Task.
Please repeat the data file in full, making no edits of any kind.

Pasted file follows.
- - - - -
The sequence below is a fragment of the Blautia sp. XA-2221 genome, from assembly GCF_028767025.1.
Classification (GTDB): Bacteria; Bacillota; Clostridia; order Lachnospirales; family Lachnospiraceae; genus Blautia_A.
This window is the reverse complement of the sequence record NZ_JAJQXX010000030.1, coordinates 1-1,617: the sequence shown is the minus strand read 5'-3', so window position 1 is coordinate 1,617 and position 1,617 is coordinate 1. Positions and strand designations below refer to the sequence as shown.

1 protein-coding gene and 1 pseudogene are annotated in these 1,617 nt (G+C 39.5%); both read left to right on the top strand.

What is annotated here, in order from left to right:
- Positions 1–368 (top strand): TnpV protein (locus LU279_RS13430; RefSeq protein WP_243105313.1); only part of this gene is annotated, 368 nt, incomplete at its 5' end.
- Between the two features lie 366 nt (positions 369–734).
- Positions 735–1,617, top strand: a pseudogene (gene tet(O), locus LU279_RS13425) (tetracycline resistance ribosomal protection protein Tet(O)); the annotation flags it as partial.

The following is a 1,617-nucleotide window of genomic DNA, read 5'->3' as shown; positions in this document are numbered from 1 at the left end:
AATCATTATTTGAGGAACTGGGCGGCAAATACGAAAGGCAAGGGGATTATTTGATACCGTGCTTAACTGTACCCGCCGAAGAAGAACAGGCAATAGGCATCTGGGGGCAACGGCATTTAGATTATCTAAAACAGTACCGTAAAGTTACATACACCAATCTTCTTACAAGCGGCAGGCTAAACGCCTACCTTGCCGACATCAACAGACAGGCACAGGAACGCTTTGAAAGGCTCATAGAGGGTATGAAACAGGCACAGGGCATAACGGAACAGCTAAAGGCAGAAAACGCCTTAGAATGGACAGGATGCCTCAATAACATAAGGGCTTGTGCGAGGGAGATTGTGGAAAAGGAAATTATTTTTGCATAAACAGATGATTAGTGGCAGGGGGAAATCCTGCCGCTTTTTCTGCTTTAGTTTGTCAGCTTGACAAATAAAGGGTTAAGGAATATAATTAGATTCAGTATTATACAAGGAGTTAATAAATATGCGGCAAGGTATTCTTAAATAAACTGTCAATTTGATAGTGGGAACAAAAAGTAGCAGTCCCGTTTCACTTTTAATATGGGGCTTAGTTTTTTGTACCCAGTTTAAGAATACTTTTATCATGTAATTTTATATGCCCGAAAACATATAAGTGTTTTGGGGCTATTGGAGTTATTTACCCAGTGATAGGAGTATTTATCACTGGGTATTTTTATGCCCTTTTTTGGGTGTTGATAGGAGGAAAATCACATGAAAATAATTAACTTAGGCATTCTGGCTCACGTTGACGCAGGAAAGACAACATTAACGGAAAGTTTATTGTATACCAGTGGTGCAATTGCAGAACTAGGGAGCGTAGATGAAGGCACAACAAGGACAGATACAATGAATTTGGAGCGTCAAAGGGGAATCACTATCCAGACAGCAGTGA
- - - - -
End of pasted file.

The sequence below is a fragment of the Blautia sp. XA-2221 genome, from assembly GCF_028767025.1.
Classification (GTDB): Bacteria; Bacillota; Clostridia; order Lachnospirales; family Lachnospiraceae; genus Blautia_A.
This window is the reverse complement of the sequence record NZ_JAJQXX010000030.1, coordinates 1-1,617: the sequence shown is the minus strand read 5'-3', so window position 1 is coordinate 1,617 and position 1,617 is coordinate 1. Positions and strand designations below refer to the sequence as shown.

1 protein-coding gene and 1 pseudogene are annotated in these 1,617 nt (G+C 39.5%); both read left to right on the top strand.

What is annotated here, in order from left to right:
- Positions 1–368 (top strand): TnpV protein (locus LU279_RS13430; RefSeq protein WP_243105313.1); only part of this gene is annotated, 368 nt, incomplete at its 5' end.
- Between the two features lie 366 nt (positions 369–734).
- Positions 735–1,617, top strand: a pseudogene (gene tet(O), locus LU279_RS13425) (tetracycline resistance ribosomal protection protein Tet(O)); the annotation flags it as partial.

The following is a 1,617-nucleotide window of genomic DNA, read 5'->3' as shown; positions in this document are numbered from 1 at the left end:
AATCATTATTTGAGGAACTGGGCGGCAAATACGAAAGGCAAGGGGATTATTTGATACCGTGCTTAACTGTACCCGCCGAAGAAGAACAGGCAATAGGCATCTGGGGGCAACGGCATTTAGATTATCTAAAACAGTACCGTAAAGTTACATACACCAATCTTCTTACAAGCGGCAGGCTAAACGCCTACCTTGCCGACATCAACAGACAGGCACAGGAACGCTTTGAAAGGCTCATAGAGGGTATGAAACAGGCACAGGGCATAACGGAACAGCTAAAGGCAGAAAACGCCTTAGAATGGACAGGATGCCTCAATAACATAAGGGCTTGTGCGAGGGAGATTGTGGAAAAGGAAATTATTTTTGCATAAACAGATGATTAGTGGCAGGGGGAAATCCTGCCGCTTTTTCTGCTTTAGTTTGTCAGCTTGACAAATAAAGGGTTAAGGAATATAATTAGATTCAGTATTATACAAGGAGTTAATAAATATGCGGCAAGGTATTCTTAAATAAACTGTCAATTTGATAGTGGGAACAAAAAGTAGCAGTCCCGTTTCACTTTTAATATGGGGCTTAGTTTTTTGTACCCAGTTTAAGAATACTTTTATCATGTAATTTTATATGCCCGAAAACATATAAGTGTTTTGGGGCTATTGGAGTTATTTACCCAGTGATAGGAGTATTTATCACTGGGTATTTTTATGCCCTTTTTTGGGTGTTGATAGGAGGAAAATCACATGAAAATAATTAACTTAGGCATTCTGGCTCACGTTGACGCAGGAAAGACAACATTAACGGAAAGTTTATTGTATACCAGTGGTGCAATTGCAGAACTAGGGAGCGTAGATGAAGGCACAACAAGGACAGATACAATGAATTTGGAGCGTCAAAGGGGAATCACTATCCAGACAGCAGTGA